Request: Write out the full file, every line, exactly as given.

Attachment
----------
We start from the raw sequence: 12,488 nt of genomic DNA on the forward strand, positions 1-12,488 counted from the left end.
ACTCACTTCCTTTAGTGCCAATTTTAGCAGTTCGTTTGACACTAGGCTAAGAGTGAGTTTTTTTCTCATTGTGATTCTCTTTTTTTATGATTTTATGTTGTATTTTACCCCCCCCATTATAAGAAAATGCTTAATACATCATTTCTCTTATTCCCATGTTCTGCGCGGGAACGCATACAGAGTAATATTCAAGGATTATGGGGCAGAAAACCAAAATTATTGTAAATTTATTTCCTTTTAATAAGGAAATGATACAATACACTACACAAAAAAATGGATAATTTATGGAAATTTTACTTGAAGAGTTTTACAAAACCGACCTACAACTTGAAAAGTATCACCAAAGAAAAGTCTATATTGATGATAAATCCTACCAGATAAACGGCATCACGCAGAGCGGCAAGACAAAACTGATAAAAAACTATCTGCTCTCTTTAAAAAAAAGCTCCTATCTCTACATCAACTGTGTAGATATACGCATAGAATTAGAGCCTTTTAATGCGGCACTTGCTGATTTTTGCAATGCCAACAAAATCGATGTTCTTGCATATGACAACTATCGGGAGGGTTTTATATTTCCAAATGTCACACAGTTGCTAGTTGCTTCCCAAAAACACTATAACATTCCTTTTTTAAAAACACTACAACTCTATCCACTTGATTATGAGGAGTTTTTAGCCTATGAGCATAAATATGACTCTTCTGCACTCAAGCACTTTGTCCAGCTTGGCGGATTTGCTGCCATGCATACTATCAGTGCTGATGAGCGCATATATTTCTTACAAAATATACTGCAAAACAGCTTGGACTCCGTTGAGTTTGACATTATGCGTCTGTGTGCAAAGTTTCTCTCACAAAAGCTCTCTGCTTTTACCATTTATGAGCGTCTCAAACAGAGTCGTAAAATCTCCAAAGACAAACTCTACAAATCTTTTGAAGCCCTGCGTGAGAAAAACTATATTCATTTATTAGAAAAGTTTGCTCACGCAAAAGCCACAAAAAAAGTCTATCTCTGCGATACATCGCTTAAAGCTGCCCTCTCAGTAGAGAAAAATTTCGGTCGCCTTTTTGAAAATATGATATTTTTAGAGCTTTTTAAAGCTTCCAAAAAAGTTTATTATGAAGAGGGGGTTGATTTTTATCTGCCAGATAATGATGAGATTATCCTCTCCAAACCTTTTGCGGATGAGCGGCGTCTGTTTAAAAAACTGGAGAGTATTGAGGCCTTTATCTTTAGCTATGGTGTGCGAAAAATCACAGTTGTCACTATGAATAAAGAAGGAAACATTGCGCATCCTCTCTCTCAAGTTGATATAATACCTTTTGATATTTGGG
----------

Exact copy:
We start from the raw sequence: 12,488 nt of genomic DNA on the forward strand, positions 1-12,488 counted from the left end.
ACTCACTTCCTTTAGTGCCAATTTTAGCAGTTCGTTTGACACTAGGCTAAGAGTGAGTTTTTTTCTCATTGTGATTCTCTTTTTTTATGATTTTATGTTGTATTTTACCCCCCCCATTATAAGAAAATGCTTAATACATCATTTCTCTTATTCCCATGTTCTGCGCGGGAACGCATACAGAGTAATATTCAAGGATTATGGGGCAGAAAACCAAAATTATTGTAAATTTATTTCCTTTTAATAAGGAAATGATACAATACACTACACAAAAAAATGGATAATTTATGGAAATTTTACTTGAAGAGTTTTACAAAACCGACCTACAACTTGAAAAGTATCACCAAAGAAAAGTCTATATTGATGATAAATCCTACCAGATAAACGGCATCACGCAGAGCGGCAAGACAAAACTGATAAAAAACTATCTGCTCTCTTTAAAAAAAAGCTCCTATCTCTACATCAACTGTGTAGATATACGCATAGAATTAGAGCCTTTTAATGCGGCACTTGCTGATTTTTGCAATGCCAACAAAATCGATGTTCTTGCATATGACAACTATCGGGAGGGTTTTATATTTCCAAATGTCACACAGTTGCTAGTTGCTTCCCAAAAACACTATAACATTCCTTTTTTAAAAACACTACAACTCTATCCACTTGATTATGAGGAGTTTTTAGCCTATGAGCATAAATATGACTCTTCTGCACTCAAGCACTTTGTCCAGCTTGGCGGATTTGCTGCCATGCATACTATCAGTGCTGATGAGCGCATATATTTCTTACAAAATATACTGCAAAACAGCTTGGACTCCGTTGAGTTTGACATTATGCGTCTGTGTGCAAAGTTTCTCTCACAAAAGCTCTCTGCTTTTACCATTTATGAGCGTCTCAAACAGAGTCGTAAAATCTCCAAAGACAAACTCTACAAATCTTTTGAAGCCCTGCGTGAGAAAAACTATATTCATTTATTAGAAAAGTTTGCTCACGCAAAAGCCACAAAAAAAGTCTATCTCTGCGATACATCGCTTAAAGCTGCCCTCTCAGTAGAGAAAAATTTCGGTCGCCTTTTTGAAAATATGATATTTTTAGAGCTTTTTAAAGCTTCCAAAAAAGTTTATTATGAAGAGGGGGTTGATTTTTATCTGCCAGATAATGATGAGATTATCCTCTCCAAACCTTTTGCGGATGAGCGGCGTCTGTTTAAAAAACTGGAGAGTATTGAGGCCTTTATCTTTAGCTATGGTGTGCGAAAAATCACAGTTGTCACTATGAATAAAGAAGGAAACATTGCGCATCCTCTCTCTCAAGTTGATATAATACCTTTTGATATTTGGG